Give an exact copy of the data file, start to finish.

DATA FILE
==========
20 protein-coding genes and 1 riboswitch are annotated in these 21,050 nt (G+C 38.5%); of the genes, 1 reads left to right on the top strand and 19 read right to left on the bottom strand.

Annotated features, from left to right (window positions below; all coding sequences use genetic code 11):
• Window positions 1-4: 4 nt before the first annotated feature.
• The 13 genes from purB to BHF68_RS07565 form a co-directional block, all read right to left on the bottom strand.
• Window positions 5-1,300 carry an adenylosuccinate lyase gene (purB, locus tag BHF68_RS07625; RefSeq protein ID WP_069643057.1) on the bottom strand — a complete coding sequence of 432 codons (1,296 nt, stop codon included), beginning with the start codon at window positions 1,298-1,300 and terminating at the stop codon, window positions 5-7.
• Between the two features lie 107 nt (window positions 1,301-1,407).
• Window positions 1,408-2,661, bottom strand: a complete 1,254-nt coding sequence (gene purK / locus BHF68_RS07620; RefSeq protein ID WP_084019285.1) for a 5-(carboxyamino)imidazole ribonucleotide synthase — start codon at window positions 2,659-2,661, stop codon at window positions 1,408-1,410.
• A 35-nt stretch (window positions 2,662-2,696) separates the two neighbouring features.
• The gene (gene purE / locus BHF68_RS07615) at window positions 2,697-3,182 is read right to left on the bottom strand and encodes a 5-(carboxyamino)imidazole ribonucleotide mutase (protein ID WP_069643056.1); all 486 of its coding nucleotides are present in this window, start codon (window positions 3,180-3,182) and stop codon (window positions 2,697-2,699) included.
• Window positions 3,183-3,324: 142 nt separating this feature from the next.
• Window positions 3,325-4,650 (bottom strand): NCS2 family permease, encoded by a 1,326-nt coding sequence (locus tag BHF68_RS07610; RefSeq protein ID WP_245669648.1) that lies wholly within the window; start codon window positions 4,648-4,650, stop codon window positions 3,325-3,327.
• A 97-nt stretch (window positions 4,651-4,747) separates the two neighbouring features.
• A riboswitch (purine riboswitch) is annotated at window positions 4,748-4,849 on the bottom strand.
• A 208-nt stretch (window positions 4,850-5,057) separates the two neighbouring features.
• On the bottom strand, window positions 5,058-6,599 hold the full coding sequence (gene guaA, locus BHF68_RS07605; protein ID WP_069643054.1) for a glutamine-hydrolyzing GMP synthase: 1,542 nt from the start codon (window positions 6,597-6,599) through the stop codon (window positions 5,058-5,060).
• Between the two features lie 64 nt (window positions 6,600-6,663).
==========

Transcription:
20 protein-coding genes and 1 riboswitch are annotated in these 21,050 nt (G+C 38.5%); of the genes, 1 reads left to right on the top strand and 19 read right to left on the bottom strand.

Annotated features, from left to right (window positions below; all coding sequences use genetic code 11):
• Window positions 1-4: 4 nt before the first annotated feature.
• The 13 genes from purB to BHF68_RS07565 form a co-directional block, all read right to left on the bottom strand.
• Window positions 5-1,300 carry an adenylosuccinate lyase gene (purB, locus tag BHF68_RS07625; RefSeq protein ID WP_069643057.1) on the bottom strand — a complete coding sequence of 432 codons (1,296 nt, stop codon included), beginning with the start codon at window positions 1,298-1,300 and terminating at the stop codon, window positions 5-7.
• Between the two features lie 107 nt (window positions 1,301-1,407).
• Window positions 1,408-2,661, bottom strand: a complete 1,254-nt coding sequence (gene purK / locus BHF68_RS07620; RefSeq protein ID WP_084019285.1) for a 5-(carboxyamino)imidazole ribonucleotide synthase — start codon at window positions 2,659-2,661, stop codon at window positions 1,408-1,410.
• A 35-nt stretch (window positions 2,662-2,696) separates the two neighbouring features.
• The gene (gene purE / locus BHF68_RS07615) at window positions 2,697-3,182 is read right to left on the bottom strand and encodes a 5-(carboxyamino)imidazole ribonucleotide mutase (protein ID WP_069643056.1); all 486 of its coding nucleotides are present in this window, start codon (window positions 3,180-3,182) and stop codon (window positions 2,697-2,699) included.
• Window positions 3,183-3,324: 142 nt separating this feature from the next.
• Window positions 3,325-4,650 (bottom strand): NCS2 family permease, encoded by a 1,326-nt coding sequence (locus tag BHF68_RS07610; RefSeq protein ID WP_245669648.1) that lies wholly within the window; start codon window positions 4,648-4,650, stop codon window positions 3,325-3,327.
• A 97-nt stretch (window positions 4,651-4,747) separates the two neighbouring features.
• A riboswitch (purine riboswitch) is annotated at window positions 4,748-4,849 on the bottom strand.
• A 208-nt stretch (window positions 4,850-5,057) separates the two neighbouring features.
• On the bottom strand, window positions 5,058-6,599 hold the full coding sequence (gene guaA, locus BHF68_RS07605; protein ID WP_069643054.1) for a glutamine-hydrolyzing GMP synthase: 1,542 nt from the start codon (window positions 6,597-6,599) through the stop codon (window positions 5,058-5,060).
• Between the two features lie 64 nt (window positions 6,600-6,663).